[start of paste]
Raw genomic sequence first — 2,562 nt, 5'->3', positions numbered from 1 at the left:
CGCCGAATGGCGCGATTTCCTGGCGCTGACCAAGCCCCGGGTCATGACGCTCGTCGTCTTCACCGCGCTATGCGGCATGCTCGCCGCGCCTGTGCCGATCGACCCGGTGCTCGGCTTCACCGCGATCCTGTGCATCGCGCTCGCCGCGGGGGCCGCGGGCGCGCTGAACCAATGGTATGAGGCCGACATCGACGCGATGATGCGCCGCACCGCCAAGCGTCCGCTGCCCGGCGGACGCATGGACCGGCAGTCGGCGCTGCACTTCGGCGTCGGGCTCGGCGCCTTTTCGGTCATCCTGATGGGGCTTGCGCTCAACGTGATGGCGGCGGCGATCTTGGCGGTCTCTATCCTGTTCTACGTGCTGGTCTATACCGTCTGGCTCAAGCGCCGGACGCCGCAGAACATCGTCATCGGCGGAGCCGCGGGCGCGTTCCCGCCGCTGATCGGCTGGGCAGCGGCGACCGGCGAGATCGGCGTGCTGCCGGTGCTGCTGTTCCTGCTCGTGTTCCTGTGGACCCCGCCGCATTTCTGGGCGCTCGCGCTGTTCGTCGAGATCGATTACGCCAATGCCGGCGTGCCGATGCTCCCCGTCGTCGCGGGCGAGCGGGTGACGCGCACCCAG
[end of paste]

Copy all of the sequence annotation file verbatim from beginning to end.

Raw genomic sequence first — 2,562 nt, 5'->3', positions numbered from 1 at the left:
CGCCGAATGGCGCGATTTCCTGGCGCTGACCAAGCCCCGGGTCATGACGCTCGTCGTCTTCACCGCGCTATGCGGCATGCTCGCCGCGCCTGTGCCGATCGACCCGGTGCTCGGCTTCACCGCGATCCTGTGCATCGCGCTCGCCGCGGGGGCCGCGGGCGCGCTGAACCAATGGTATGAGGCCGACATCGACGCGATGATGCGCCGCACCGCCAAGCGTCCGCTGCCCGGCGGACGCATGGACCGGCAGTCGGCGCTGCACTTCGGCGTCGGGCTCGGCGCCTTTTCGGTCATCCTGATGGGGCTTGCGCTCAACGTGATGGCGGCGGCGATCTTGGCGGTCTCTATCCTGTTCTACGTGCTGGTCTATACCGTCTGGCTCAAGCGCCGGACGCCGCAGAACATCGTCATCGGCGGAGCCGCGGGCGCGTTCCCGCCGCTGATCGGCTGGGCAGCGGCGACCGGCGAGATCGGCGTGCTGCCGGTGCTGCTGTTCCTGCTCGTGTTCCTGTGGACCCCGCCGCATTTCTGGGCGCTCGCGCTGTTCGTCGAGATCGATTACGCCAATGCCGGCGTGCCGATGCTCCCCGTCGTCGCGGGCGAGCGGGTGACGCGCACCCAG